In her Washington Post column Megan McArdle tells readers that we are making great progress in developing cures for cancer, but then she warns these cures can be very expensive:

"But immune-based therapies are unlikely to ever be available for a few cents a dose, especially not the personalized ones. Of the immunotherapies we already have, Opdivo and Yervoy combination drug therapy can cost a quarter of a million dollars; CAR T-cell almost double that."

The part missing from this story is that the reason these cures would be expensive is because of the government-granted patent monopolies that make them expensive. Without these monopolies, these therapies almost certainly would be cheap.

We do have to pay for the research, but at the point people are receiving these therapies the research has already been done. We are trying to recover these costs from people facing a potentially fatal disease. This situation is made even more perverse from an economic perspective since most often there are third-party payers, either insurers or the government. So we will expect these people and/or their families to be spending time lobbying insurers or the government to pay for incredibly expensive treatments, which may or may not be helpful.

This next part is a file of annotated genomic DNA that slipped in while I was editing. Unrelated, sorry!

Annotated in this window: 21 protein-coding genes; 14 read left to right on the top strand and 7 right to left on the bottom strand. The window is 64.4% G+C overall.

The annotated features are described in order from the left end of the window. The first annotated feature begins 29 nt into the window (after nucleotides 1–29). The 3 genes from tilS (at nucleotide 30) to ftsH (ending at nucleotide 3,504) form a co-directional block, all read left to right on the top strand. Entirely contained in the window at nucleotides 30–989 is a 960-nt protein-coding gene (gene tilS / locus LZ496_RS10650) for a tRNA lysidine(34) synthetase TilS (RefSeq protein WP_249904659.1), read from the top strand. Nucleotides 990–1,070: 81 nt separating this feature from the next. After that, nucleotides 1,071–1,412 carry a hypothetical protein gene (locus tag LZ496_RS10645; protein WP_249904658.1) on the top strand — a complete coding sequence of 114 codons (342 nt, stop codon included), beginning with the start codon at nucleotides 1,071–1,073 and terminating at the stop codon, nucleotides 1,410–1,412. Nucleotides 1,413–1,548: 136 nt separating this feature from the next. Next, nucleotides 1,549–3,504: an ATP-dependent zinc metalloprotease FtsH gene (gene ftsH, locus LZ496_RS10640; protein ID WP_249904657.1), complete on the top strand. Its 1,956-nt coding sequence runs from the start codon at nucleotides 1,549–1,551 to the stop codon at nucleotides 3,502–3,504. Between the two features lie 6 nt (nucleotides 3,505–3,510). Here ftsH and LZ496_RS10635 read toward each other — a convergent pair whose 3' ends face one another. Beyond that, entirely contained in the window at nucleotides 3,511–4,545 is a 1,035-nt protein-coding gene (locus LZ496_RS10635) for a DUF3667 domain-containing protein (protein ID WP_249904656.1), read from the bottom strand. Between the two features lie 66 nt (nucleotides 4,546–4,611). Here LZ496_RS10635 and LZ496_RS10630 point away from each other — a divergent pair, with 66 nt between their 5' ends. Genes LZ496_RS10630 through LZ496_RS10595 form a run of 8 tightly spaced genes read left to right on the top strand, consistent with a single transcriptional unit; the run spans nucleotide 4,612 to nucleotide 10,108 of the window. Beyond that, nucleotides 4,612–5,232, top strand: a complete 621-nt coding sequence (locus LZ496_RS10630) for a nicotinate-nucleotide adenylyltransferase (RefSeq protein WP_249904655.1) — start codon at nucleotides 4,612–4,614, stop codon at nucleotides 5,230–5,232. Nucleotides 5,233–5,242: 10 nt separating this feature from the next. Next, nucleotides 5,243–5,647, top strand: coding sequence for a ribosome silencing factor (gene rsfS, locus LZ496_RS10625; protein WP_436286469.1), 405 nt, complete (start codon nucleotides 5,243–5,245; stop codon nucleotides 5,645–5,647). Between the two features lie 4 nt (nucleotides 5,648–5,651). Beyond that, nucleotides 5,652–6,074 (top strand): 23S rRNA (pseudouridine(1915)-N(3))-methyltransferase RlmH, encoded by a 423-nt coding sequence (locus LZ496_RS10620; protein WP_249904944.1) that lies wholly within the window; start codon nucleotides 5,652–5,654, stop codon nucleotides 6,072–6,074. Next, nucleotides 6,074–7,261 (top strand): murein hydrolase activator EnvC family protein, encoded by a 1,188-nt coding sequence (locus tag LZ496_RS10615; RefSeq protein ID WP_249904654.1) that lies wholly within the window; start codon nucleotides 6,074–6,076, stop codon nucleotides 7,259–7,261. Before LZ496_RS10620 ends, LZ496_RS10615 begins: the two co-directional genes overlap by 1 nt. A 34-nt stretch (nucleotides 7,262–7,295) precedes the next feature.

What a brilliant system!

The alternative is to pay for the research upfront. The government currently spends more than $30 billion a year on biomedical research through the National Institutes of Health. We could triple this amount to replace the research that is now patent-supported. It can still be done through the private sector, even by the same companies. They would just be working under long-term contracts — think of defense contractors. (See Rigged [it's free], Chapter 5, where this is discussed in more detail.)

In addition to having the benefit of all new therapies available at their free market price, which would almost always be cheap, this system would have the advantage that all the research results would be immediately available to other researchers (a requirement of funding) so that research could progress more quickly. In addition, this system would remove the incentive that patent monopolies give companies to lie about the safety and effectiveness of their drugs.